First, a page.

‘Right on,’ said Peter, raising himself up on two legs and punching the air with a clenched front paw.

            ‘I’m worried about Delilah,’ said Flopsy to her sisters privately. ‘She might get hurt. Do you think we better warn her?’

            ‘Good one,’ said Cottontail. ‘We’ll sneak into the kitchen tonight while Old McGregor’s watering his vegetables.


            ‘I’m so pleased you told me,’ Delilah breathed. ‘I’ll just go and hide while you have your Day of Action. He has such a nasty temper you know, and grows more than enough vegetables for himself. He’ll have to learn to share.’

            ‘Our picket will be tomorrow morning,’ announced the sisters. ‘At the first crow of that nasty cockerel, Gunga Din.’

            ‘Power to the rabbits,’ said Delilah smiling sweetly and smoothing her whiskers with a paw.


            That night, when not foraging amongst the Iceberg lettuces, the five rabbits pulled out plant labels and replaced them with placards.

            ‘He won’t be able to ignore our requests now,’ said Peter to Benjamin.

            ‘Fantastic,’ said Flopsy, Mopsy and Cottontail reading the slogans out loud.






            ‘Gosh. We have such a clever brother,’ they agreed.

‘Shh. Time for bed,’ said Peter decisively. ‘It’ll be nice and warm on the rubbish heap at the bottom of the garden.’ They nodded meekly and followed their leader. Flopsy, Mopsy and Cottontail curled up inside a plastic bag; Peter and Benjamin crawled into two empty baked bean tins.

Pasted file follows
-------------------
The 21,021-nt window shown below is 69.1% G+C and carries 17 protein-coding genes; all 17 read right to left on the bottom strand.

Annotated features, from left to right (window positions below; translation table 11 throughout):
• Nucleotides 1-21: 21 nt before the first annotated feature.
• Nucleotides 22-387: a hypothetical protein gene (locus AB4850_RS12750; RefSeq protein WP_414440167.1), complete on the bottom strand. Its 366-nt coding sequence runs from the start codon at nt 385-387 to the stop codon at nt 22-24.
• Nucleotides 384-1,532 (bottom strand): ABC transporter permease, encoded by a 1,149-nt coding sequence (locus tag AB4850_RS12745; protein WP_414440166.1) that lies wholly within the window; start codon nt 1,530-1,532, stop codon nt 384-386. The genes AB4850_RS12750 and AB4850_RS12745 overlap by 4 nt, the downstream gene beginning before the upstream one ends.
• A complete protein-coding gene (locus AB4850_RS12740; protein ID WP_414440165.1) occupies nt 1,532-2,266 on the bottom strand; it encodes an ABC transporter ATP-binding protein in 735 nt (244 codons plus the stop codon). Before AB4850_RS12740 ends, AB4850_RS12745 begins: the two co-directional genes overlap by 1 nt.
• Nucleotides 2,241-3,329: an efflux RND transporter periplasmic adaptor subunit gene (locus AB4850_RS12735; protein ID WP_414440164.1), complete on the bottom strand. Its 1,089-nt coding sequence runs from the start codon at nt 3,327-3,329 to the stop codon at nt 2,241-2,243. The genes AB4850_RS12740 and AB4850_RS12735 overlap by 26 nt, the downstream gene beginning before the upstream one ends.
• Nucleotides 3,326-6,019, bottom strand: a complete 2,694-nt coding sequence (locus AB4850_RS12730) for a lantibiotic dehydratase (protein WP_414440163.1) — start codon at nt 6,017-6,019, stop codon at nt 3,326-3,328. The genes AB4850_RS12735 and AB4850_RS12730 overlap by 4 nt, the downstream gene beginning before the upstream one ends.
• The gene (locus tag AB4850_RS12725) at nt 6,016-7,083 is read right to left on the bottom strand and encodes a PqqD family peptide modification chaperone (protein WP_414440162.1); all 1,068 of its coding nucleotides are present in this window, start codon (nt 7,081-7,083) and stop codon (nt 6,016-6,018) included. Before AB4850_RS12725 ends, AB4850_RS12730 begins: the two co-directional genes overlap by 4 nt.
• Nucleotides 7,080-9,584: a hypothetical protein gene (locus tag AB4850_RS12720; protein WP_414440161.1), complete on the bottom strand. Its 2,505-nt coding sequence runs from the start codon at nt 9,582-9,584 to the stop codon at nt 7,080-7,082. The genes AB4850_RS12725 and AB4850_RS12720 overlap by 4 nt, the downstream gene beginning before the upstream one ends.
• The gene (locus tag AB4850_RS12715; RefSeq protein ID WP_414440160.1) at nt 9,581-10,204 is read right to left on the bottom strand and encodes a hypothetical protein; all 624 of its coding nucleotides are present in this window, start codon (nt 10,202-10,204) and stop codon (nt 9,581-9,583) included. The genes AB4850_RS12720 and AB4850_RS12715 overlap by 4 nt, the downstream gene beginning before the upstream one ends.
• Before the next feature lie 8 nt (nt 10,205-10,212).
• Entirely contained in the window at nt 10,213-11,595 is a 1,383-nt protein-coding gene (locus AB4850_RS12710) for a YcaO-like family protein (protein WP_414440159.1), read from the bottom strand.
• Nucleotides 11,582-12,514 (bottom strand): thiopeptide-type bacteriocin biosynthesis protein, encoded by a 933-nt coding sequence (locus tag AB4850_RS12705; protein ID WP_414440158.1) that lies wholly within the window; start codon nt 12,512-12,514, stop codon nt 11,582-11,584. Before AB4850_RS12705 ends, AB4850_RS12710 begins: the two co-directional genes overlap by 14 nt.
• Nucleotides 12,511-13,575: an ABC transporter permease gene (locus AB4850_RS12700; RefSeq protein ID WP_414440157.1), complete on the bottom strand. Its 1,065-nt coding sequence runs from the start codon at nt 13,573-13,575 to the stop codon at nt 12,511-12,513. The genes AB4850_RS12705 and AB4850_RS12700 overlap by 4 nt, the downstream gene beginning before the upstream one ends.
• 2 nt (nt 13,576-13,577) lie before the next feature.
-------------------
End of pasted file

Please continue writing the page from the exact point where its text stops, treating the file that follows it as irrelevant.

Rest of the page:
‘What are you doing?’ said the grass snake that lived inside the heap.

            ‘Standing up for our rights,’ said Peter.

            ‘Right on,’ said the grass snake and slithered away.


            Gunga Din started making a racket and the rabbits woke up. ‘It’s our time; our time has come,’ said Peter choking back a tear.

            ‘We will be making the world a better place for rabbits,’ said Benjamin hoarsely. The three sisters carried the saucepans; Peter and Benjamin hoisted the banner. It read “RESPECT OUR BASIC RABBIT RIGHTS” in big letters the colour of rocket leaves.

‘Time for action!’ yelled Peter. ‘Bang those saucepans!’ They stood in a line waving their banner over a row of cabbages. ‘McGregor! McGregor! McGregor!’ bellowed Peter. ‘Out! Out! Out!’

‘What do we want?’ yelled Benjamin.

‘Carrots! Radishes! Lettuces!’ shrieked Flopsy, Mopsy and Cottontail at the top of their voices.

‘When do we want them?’  shouted Peter.

‘Now! Now! Now!’

But the curtains of old McGregor’s house stayed shut. Nothing moved except Gunga Din and his wives strutting up and down the chicken run waiting to be let out. Benjamin looked around nervously. ‘Why doesn’t he come and discuss our demands?’

‘That’s what’s supposed to happen,’ said Peter quietly. The rabbits grew silent and waited for Old McGregor to open the kitchen door. Suddenly a shot rang out.

‘Run for your lives!’ barked Peter.

‘McGregor?’ said Benjamin.

‘McGregor,’ he replied pointing towards the garden gate.

The old man was leaning against the gatepost; the shotgun resting on his shoulder, his trigger finger itching. On the other shoulder, looking quite comfortable and nibbling a lettuce leaf, nestled Delilah.